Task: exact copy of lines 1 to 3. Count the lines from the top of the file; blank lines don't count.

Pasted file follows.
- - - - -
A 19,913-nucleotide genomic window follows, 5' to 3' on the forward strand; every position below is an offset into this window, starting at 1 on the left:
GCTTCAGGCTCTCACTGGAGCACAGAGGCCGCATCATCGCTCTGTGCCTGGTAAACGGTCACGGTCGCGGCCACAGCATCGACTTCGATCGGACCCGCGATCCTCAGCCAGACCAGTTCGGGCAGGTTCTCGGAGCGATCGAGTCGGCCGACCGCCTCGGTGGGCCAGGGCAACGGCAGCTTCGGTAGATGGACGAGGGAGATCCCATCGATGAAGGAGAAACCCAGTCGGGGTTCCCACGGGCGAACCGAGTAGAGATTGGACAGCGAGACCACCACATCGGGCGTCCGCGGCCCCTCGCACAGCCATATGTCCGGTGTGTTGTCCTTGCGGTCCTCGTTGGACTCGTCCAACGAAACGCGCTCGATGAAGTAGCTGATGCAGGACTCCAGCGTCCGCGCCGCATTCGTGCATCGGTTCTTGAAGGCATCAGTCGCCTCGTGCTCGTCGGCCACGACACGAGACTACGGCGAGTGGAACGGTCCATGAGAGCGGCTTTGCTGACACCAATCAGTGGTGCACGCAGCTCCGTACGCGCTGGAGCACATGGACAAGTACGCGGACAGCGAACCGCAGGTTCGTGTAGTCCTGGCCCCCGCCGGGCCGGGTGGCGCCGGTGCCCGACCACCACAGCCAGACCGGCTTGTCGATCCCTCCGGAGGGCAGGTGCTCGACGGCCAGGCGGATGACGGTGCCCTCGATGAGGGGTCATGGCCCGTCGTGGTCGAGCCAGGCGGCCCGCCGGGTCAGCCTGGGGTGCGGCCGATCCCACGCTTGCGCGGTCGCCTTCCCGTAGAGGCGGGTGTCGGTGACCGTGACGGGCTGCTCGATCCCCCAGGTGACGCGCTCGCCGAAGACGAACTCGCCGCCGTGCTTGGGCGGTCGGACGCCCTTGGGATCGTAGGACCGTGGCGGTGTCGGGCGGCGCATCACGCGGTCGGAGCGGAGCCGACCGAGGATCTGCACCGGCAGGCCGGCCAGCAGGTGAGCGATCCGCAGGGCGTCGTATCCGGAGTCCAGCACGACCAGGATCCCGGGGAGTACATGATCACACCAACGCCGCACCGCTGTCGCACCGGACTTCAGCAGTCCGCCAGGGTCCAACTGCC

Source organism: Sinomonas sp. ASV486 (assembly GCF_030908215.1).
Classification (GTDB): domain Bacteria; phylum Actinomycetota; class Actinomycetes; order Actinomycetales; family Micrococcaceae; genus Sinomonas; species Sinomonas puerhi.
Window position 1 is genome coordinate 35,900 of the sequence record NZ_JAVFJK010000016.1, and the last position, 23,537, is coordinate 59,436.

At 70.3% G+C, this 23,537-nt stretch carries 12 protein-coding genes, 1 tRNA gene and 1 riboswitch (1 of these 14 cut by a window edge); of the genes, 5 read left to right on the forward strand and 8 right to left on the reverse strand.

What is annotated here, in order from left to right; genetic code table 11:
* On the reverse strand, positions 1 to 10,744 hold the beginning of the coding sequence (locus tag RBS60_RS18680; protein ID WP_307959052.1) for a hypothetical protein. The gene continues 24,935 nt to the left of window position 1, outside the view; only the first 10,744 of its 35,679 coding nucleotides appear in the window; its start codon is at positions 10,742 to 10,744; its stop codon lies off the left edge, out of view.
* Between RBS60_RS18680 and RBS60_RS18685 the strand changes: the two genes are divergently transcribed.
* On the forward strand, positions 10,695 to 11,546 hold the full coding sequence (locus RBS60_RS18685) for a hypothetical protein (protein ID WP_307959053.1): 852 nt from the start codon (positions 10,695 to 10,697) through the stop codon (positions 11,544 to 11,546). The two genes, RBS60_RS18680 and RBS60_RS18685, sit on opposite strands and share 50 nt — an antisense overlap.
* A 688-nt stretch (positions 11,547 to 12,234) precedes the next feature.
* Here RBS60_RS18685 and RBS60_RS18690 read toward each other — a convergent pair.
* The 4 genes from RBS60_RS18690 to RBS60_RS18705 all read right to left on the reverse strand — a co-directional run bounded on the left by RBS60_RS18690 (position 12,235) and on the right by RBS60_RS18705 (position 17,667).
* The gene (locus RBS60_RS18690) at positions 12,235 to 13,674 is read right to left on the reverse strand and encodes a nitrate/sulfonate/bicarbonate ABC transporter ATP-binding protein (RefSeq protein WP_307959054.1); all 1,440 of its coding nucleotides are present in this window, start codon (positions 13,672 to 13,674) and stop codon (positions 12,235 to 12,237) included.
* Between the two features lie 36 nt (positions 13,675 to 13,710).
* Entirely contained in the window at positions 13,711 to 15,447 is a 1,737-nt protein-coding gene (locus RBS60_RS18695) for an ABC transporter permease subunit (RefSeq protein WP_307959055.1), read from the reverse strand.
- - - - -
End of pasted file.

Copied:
A 19,913-nucleotide genomic window follows, 5' to 3' on the forward strand; every position below is an offset into this window, starting at 1 on the left:
GCTTCAGGCTCTCACTGGAGCACAGAGGCCGCATCATCGCTCTGTGCCTGGTAAACGGTCACGGTCGCGGCCACAGCATCGACTTCGATCGGACCCGCGATCCTCAGCCAGACCAGTTCGGGCAGGTTCTCGGAGCGATCGAGTCGGCCGACCGCCTCGGTGGGCCAGGGCAACGGCAGCTTCGGTAGATGGACGAGGGAGATCCCATCGATGAAGGAGAAACCCAGTCGGGGTTCCCACGGGCGAACCGAGTAGAGATTGGACAGCGAGACCACCACATCGGGCGTCCGCGGCCCCTCGCACAGCCATATGTCCGGTGTGTTGTCCTTGCGGTCCTCGTTGGACTCGTCCAACGAAACGCGCTCGATGAAGTAGCTGATGCAGGACTCCAGCGTCCGCGCCGCATTCGTGCATCGGTTCTTGAAGGCATCAGTCGCCTCGTGCTCGTCGGCCACGACACGAGACTACGGCGAGTGGAACGGTCCATGAGAGCGGCTTTGCTGACACCAATCAGTGGTGCACGCAGCTCCGTACGCGCTGGAGCACATGGACAAGTACGCGGACAGCGAACCGCAGGTTCGTGTAGTCCTGGCCCCCGCCGGGCCGGGTGGCGCCGGTGCCCGACCACCACAGCCAGACCGGCTTGTCGATCCCTCCGGAGGGCAGGTGCTCGACGGCCAGGCGGATGACGGTGCCCTCGATGAGGGGTCATGGCCCGTCGTGGTCGAGCCAGGCGGCCCGCCGGGTCAGCCTGGGGTGCGGCCGATCCCACGCTTGCGCGGTCGCCTTCCCGTAGAGGCGGGTGTCGGTGACCGTGACGGGCTGCTCGATCCCCCAGGTGACGCGCTCGCCGAAGACGAACTCGCCGCCGTGCTTGGGCGGTCGGACGCCCTTGGGATCGTAGGACCGTGGCGGTGTCGGGCGGCGCATCACGCGGTCGGAGCGGAGCCGACCGAGGATCTGCACCGGCAGGCCGGCCAGCAGGTGAGCGATCCGCAGGGCGTCGTATCCGGAGTCCAGCACGACCAGGATCCCGGGGAGTACATGATCACACCAACGCCGCACCGCTGTCGCACCGGACTTCAGCAGTCCGCCAGGGTCCAACTGCC

Source organism: Sinomonas sp. ASV486 (assembly GCF_030908215.1).